The following is a description of the recovery prognosis that takes place after an auditory insult:
      Audiological testing cannot diagnose tinnitus directly; it can only provide an indication. Definitions of hearing loss are not related to tinnitus but to the ability to detect speech (= 0-8 kHz range). So whether or not you have hearing loss is of little relevance (even though many healthcare professionals seem to think otherwise).

      Not sure about standards of ABR or OAE tests. Sorry. I believe these were developed to test hearing loss in infants. How much they are used in adult audiology, I actually do not know. I don't believe they are that common (for adults). And I also believe it varies a fair bit depending on the geographical location (as to how much they are used in adult audiology).

      I have no opinions on that. To be honest, I did not even know that existed. I use standard 33db NRR earplugs. Nothing else. And I remember to use them correctly too.

      Keep yourself updated on clinical trial developments, perhaps? It couldn't hurt.

      attheedgeofscience
      13/MAY/2015.
       
    3. Vincent R
      Inspired

      Vincent R Member Benefactor

      Location:
      Sweden
      Tinnitus Since:
      09/2014
      Cause of Tinnitus:
      Acoustic trauma
      Hi @500_miles

      You seem to be in severe distress. I'll focus on the questions where I have something to contribute with.

      There are probably no way to know for sure, but if you're worried out of your mind anyway, the best option might be to protect yourself for the time being. Wear foam earplugs in situationens where you might get surprised by sudden loud noises. Make sure to insert them properly:

      2010428_20144_EarPlugsWeb.jpg

      Save foam earplugs, you might want to consider custom-made earplugs for musicians, active noise reduction headphones (like bose) and passive noise reduction headphones (like sennheiser). If you protect your ears too much, this might feed H, but in some cases this is perhaps better than being constantly scared of T getting aggravated. Decide for yourself.

      I'm not sure what you mean, but if you're talking about earplugs with electronics that cancel out surrounding sounds, I think they're wasted effort. I've read a study for hunters who wants the best protection, and normal hearing protection works just as fine or better than the fancy stuff, and may also be easier to use.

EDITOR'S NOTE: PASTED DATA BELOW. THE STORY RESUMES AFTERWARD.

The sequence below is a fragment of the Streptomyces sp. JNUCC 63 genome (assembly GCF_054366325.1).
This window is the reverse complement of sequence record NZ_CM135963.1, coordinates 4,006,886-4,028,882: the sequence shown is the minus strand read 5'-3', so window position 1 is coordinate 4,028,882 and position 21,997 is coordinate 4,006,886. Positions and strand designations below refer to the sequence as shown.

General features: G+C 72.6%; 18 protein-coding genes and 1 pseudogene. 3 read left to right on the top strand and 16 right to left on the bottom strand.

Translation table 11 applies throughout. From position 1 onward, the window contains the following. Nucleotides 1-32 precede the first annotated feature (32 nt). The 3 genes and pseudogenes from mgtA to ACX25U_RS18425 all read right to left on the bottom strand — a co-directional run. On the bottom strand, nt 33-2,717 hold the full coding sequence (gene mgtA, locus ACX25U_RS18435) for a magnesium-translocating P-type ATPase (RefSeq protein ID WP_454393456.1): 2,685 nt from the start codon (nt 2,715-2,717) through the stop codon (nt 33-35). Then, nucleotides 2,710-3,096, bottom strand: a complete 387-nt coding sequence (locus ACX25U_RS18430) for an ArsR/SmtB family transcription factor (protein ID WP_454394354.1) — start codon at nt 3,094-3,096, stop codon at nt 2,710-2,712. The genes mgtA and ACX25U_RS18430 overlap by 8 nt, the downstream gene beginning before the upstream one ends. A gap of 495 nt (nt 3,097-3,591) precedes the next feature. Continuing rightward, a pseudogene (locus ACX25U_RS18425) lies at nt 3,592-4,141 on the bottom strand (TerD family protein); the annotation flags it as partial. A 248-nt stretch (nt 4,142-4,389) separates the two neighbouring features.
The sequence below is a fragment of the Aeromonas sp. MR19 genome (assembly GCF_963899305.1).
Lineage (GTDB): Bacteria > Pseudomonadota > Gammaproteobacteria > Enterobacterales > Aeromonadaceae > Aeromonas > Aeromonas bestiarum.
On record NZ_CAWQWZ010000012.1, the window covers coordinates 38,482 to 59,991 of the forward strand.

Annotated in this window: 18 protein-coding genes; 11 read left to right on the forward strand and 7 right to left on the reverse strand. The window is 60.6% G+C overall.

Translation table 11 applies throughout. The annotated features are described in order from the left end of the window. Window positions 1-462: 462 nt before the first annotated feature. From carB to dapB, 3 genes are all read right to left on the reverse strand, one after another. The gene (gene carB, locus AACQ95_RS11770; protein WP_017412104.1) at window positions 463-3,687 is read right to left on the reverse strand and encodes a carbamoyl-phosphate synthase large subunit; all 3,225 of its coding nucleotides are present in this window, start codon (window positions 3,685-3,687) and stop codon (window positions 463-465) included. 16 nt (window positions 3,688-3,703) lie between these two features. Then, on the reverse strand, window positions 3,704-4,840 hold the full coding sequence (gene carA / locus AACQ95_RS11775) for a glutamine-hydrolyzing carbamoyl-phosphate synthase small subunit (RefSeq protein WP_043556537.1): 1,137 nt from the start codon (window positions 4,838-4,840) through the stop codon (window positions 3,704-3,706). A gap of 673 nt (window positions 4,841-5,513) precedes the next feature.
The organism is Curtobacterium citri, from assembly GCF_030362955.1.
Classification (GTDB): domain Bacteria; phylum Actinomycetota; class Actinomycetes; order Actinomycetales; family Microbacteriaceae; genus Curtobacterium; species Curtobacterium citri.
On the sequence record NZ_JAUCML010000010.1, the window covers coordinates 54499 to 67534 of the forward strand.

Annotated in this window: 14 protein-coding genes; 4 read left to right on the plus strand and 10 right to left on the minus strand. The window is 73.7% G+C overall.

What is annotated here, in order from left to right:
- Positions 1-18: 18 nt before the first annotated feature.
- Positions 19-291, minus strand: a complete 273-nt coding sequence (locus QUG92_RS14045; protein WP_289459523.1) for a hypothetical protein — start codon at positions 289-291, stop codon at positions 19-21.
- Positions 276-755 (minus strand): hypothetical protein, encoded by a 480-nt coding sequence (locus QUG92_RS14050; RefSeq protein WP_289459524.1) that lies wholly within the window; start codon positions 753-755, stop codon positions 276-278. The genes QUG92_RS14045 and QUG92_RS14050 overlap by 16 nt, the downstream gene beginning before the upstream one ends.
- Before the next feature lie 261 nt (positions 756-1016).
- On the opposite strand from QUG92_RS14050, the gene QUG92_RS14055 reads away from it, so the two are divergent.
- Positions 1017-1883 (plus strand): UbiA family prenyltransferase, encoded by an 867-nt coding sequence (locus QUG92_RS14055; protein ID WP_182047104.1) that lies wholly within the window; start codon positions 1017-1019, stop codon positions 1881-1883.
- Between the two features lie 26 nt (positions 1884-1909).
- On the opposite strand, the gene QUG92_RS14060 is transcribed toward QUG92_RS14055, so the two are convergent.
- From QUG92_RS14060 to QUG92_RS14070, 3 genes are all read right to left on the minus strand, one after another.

If the stress, fear and anxiety caused by T gets too much to handle, there're applications of meditation techniques that works very well as a last resort. They're healthier than psychofarmaca, and I suspect they're also more effective. If you would reach that point of desperation, please feel free to PM me, and I'll do my best to guide you through the process.
       
    4. Nucleo

      Nucleo Member Benefactor

      Tinnitus Since:
      02/2011
      I think ateos was pretty thorough.

      Regarding ABR tests, there is research showing there is another mechanism of hearing loss that cannot be detected even with high frequency audiograms. They call it ''hidden hearing loss''. It is essentially damage to the neuronal pathways between the inner ear and the brain, which leads to a net decrease of neuronal input to the auditory cortex. This type of damage was previously believed to be secondary to cochlear inner hair cells destruction but it might not be exact. There is a possibility that your inner ear mechanoreceptors are still intact, and the nerve endings relaying to electrical signals to the brains are damaged/missing which could lead to hearing disorders even with normal audiograms.

      http://www.jneurosci.org/content/31/38/13452.long

      ABR for the diagnosis of tinnitus is not used in clinical settings, only for research at the moment. Altough you could probably get it done if you insisted on it. I'm not sure your average audiologist/ENT would agree to do such a test or even know how to interpret the results.